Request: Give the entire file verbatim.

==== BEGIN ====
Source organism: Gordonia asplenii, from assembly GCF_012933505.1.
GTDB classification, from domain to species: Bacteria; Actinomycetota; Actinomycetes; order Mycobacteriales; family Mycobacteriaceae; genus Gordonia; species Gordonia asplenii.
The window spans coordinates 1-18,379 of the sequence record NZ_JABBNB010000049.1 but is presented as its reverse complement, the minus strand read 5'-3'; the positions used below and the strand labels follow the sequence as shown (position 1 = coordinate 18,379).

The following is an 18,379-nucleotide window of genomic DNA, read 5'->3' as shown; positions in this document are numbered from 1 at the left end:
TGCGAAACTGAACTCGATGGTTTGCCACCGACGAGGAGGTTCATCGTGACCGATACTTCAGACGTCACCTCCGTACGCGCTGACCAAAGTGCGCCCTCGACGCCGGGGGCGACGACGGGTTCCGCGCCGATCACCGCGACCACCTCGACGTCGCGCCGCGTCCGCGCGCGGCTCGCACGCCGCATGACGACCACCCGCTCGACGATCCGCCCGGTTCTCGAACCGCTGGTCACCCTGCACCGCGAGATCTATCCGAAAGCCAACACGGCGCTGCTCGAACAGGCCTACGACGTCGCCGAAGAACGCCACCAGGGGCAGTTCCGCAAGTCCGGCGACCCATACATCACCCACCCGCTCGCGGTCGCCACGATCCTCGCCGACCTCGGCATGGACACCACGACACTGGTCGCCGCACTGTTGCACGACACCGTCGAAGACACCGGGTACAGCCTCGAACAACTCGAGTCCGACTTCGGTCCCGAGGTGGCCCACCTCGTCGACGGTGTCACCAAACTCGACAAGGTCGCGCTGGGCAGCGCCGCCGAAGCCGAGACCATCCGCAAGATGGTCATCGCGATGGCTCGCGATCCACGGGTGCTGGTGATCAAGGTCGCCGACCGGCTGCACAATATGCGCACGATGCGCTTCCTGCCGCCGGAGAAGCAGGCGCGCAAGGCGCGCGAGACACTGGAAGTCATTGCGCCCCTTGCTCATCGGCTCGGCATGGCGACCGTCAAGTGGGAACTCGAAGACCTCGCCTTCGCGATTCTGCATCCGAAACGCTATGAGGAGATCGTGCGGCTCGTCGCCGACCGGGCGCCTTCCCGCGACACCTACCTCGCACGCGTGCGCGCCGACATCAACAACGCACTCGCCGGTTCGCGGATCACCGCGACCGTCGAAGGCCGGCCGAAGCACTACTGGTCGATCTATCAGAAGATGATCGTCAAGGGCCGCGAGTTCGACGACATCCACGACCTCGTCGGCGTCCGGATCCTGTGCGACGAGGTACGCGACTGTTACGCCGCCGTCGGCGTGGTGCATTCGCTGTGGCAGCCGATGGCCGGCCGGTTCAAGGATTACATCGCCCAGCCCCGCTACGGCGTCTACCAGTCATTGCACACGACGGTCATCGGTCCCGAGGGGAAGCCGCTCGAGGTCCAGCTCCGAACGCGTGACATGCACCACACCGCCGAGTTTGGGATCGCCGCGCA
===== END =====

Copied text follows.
Source organism: Gordonia asplenii, from assembly GCF_012933505.1.
GTDB classification, from domain to species: Bacteria; Actinomycetota; Actinomycetes; order Mycobacteriales; family Mycobacteriaceae; genus Gordonia; species Gordonia asplenii.
The window spans coordinates 1-18,379 of the sequence record NZ_JABBNB010000049.1 but is presented as its reverse complement, the minus strand read 5'-3'; the positions used below and the strand labels follow the sequence as shown (position 1 = coordinate 18,379).

The following is an 18,379-nucleotide window of genomic DNA, read 5'->3' as shown; positions in this document are numbered from 1 at the left end:
TGCGAAACTGAACTCGATGGTTTGCCACCGACGAGGAGGTTCATCGTGACCGATACTTCAGACGTCACCTCCGTACGCGCTGACCAAAGTGCGCCCTCGACGCCGGGGGCGACGACGGGTTCCGCGCCGATCACCGCGACCACCTCGACGTCGCGCCGCGTCCGCGCGCGGCTCGCACGCCGCATGACGACCACCCGCTCGACGATCCGCCCGGTTCTCGAACCGCTGGTCACCCTGCACCGCGAGATCTATCCGAAAGCCAACACGGCGCTGCTCGAACAGGCCTACGACGTCGCCGAAGAACGCCACCAGGGGCAGTTCCGCAAGTCCGGCGACCCATACATCACCCACCCGCTCGCGGTCGCCACGATCCTCGCCGACCTCGGCATGGACACCACGACACTGGTCGCCGCACTGTTGCACGACACCGTCGAAGACACCGGGTACAGCCTCGAACAACTCGAGTCCGACTTCGGTCCCGAGGTGGCCCACCTCGTCGACGGTGTCACCAAACTCGACAAGGTCGCGCTGGGCAGCGCCGCCGAAGCCGAGACCATCCGCAAGATGGTCATCGCGATGGCTCGCGATCCACGGGTGCTGGTGATCAAGGTCGCCGACCGGCTGCACAATATGCGCACGATGCGCTTCCTGCCGCCGGAGAAGCAGGCGCGCAAGGCGCGCGAGACACTGGAAGTCATTGCGCCCCTTGCTCATCGGCTCGGCATGGCGACCGTCAAGTGGGAACTCGAAGACCTCGCCTTCGCGATTCTGCATCCGAAACGCTATGAGGAGATCGTGCGGCTCGTCGCCGACCGGGCGCCTTCCCGCGACACCTACCTCGCACGCGTGCGCGCCGACATCAACAACGCACTCGCCGGTTCGCGGATCACCGCGACCGTCGAAGGCCGGCCGAAGCACTACTGGTCGATCTATCAGAAGATGATCGTCAAGGGCCGCGAGTTCGACGACATCCACGACCTCGTCGGCGTCCGGATCCTGTGCGACGAGGTACGCGACTGTTACGCCGCCGTCGGCGTGGTGCATTCGCTGTGGCAGCCGATGGCCGGCCGGTTCAAGGATTACATCGCCCAGCCCCGCTACGGCGTCTACCAGTCATTGCACACGACGGTCATCGGTCCCGAGGGGAAGCCGCTCGAGGTCCAGCTCCGAACGCGTGACATGCACCACACCGCCGAGTTTGGGATCGCCGCGCA